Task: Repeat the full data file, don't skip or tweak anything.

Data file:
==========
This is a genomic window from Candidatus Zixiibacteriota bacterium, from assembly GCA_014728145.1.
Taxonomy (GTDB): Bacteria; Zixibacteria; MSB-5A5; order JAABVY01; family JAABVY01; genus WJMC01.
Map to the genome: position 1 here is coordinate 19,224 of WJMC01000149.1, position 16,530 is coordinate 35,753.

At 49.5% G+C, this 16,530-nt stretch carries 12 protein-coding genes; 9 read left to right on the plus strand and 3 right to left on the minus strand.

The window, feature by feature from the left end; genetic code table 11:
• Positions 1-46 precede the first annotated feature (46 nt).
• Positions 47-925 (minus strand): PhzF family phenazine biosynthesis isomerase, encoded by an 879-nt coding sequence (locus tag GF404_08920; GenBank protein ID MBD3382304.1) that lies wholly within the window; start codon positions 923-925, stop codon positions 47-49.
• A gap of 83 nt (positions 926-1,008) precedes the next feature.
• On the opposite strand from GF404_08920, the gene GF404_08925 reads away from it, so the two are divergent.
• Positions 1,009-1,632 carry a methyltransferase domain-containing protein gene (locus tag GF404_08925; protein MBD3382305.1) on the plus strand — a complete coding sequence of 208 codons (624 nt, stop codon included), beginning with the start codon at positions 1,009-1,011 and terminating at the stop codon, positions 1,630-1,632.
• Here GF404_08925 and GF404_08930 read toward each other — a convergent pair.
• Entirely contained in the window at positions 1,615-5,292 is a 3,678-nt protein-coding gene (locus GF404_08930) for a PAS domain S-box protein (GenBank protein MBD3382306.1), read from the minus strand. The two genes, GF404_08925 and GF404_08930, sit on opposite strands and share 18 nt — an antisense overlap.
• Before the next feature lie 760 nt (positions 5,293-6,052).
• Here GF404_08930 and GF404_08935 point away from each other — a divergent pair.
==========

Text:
This is a genomic window from Candidatus Zixiibacteriota bacterium, from assembly GCA_014728145.1.
Taxonomy (GTDB): Bacteria; Zixibacteria; MSB-5A5; order JAABVY01; family JAABVY01; genus WJMC01.
Map to the genome: position 1 here is coordinate 19,224 of WJMC01000149.1, position 16,530 is coordinate 35,753.

At 49.5% G+C, this 16,530-nt stretch carries 12 protein-coding genes; 9 read left to right on the plus strand and 3 right to left on the minus strand.

The window, feature by feature from the left end; genetic code table 11:
• Positions 1-46 precede the first annotated feature (46 nt).
• Positions 47-925 (minus strand): PhzF family phenazine biosynthesis isomerase, encoded by an 879-nt coding sequence (locus tag GF404_08920; GenBank protein ID MBD3382304.1) that lies wholly within the window; start codon positions 923-925, stop codon positions 47-49.
• A gap of 83 nt (positions 926-1,008) precedes the next feature.
• On the opposite strand from GF404_08920, the gene GF404_08925 reads away from it, so the two are divergent.
• Positions 1,009-1,632 carry a methyltransferase domain-containing protein gene (locus tag GF404_08925; protein MBD3382305.1) on the plus strand — a complete coding sequence of 208 codons (624 nt, stop codon included), beginning with the start codon at positions 1,009-1,011 and terminating at the stop codon, positions 1,630-1,632.
• Here GF404_08925 and GF404_08930 read toward each other — a convergent pair.
• Entirely contained in the window at positions 1,615-5,292 is a 3,678-nt protein-coding gene (locus GF404_08930) for a PAS domain S-box protein (GenBank protein MBD3382306.1), read from the minus strand. The two genes, GF404_08925 and GF404_08930, sit on opposite strands and share 18 nt — an antisense overlap.
• Before the next feature lie 760 nt (positions 5,293-6,052).
• Here GF404_08930 and GF404_08935 point away from each other — a divergent pair.